Why Take a Student?

Think back to when you were a therapy student. What did you love about your clinical experience? Most likely your favorite internships were with energetic and excited therapists in a lively learning environment, and I bet you that you can still remember that clinical instructor who mentored you on the way to becoming a professional. Wouldn’t you love to give back to your profession in a meaningful way? There is no better way to learn that than to teach, and I know that our therapists have so much to give – not only intellectually, but teaching our amazing culture can leave such a lasting impression on our students. And guess what? Those students who have a wonderful experience with us will also want to be part of our staff after graduation. Taking students is an incredible win-win for the student, the therapist, and our facilities.

Ciara Cox is our therapy resource and an instructor in the School of Occupational Therapy at Samuel Merritt University, so teaching and students are near and dear to her heart. She shares some nuts and bolts strategies on making the student experience successful for both mentor and student with consideration to today’s complex healthcare reimbursement environment below.

Why take a student?

  • — To give back to the profession
  • — To provide intellectual stimulation for the supervising therapist
  • — To provide a continuing supply of therapists
  • — To expose students to the wonderful rehabilitation environment of SNFs
  • — For the recruiting opportunity

There were a couple of changes in Medicare regulations in Fall 2011 that improve the experience of students treating Medicare A residents (Part B rules have not changed).

  1. Students are no longer required to be in line-of-sight of the therapist during treatment. The RAI manual states “Within individual facilities, supervising therapists/assistants must make the determination as to whether or not a student is ready to treat patients without line-of-sight supervision. Additionally all state and professional practice guidelines for student supervision must be followed.”
  2. For Medicare A co-treatments, both disciplines can now receive credit for the entire treatment session. The RAI manual states “When two clinicians, each from a different discipline, treat one resident at the same time (with different treatments), both disciplines may code the treatment session in full. All policies regarding mode, modalities and student supervision must be followed. The decision to co-treat should be made on a case by case basis and the need for co-treatment should be well documented for each patient.”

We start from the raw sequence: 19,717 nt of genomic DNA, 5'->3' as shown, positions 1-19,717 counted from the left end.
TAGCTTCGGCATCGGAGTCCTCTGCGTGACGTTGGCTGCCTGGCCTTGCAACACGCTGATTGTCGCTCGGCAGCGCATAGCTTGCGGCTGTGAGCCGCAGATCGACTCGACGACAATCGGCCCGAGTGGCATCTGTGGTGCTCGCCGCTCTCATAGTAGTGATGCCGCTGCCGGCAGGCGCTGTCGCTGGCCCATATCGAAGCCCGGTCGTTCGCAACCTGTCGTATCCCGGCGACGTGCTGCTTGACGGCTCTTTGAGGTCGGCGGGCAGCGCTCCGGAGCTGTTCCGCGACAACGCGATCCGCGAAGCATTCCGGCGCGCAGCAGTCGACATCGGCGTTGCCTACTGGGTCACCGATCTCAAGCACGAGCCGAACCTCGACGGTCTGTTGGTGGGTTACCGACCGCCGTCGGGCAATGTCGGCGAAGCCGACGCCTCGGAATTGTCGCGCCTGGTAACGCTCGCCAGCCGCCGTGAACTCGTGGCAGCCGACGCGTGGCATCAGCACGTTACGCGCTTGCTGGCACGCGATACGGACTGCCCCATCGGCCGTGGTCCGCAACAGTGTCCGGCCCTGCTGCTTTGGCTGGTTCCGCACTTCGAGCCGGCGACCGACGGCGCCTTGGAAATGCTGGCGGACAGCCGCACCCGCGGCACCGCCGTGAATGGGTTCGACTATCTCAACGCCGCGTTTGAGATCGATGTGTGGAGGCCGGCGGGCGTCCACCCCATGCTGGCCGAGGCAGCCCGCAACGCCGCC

Information in quotation marks above is from:

CMS.(September, 2011).RAI version 3.0 Manual.CH 3: MDS Items [O]. Retrieved from https://www.cms.gov/NursingHomeQualityInits/45_NHQIMDS30TrainingMaterials.asp

Please remember that if a student and his/her supervising therapist are each treating one resident at the same time that these treatments are not to be billed as individual treatments. The student is seen as an extension of the supervising therapist and the treatments should be billed as concurrent treatment as the therapist is responsible for both treatments.

The schedules below show that even early in an internship the therapist and student team can carve out non-patient time for mentoring and still maintain a good productivity. Each color represents a resident treatment. As you can see all of the treatments are individual in this example. As the internship progresses and the student becomes more independent and has a larger caseload, the therapist will have time to do program development or other important tasks in the facility. The therapist must always be readily available to the student.

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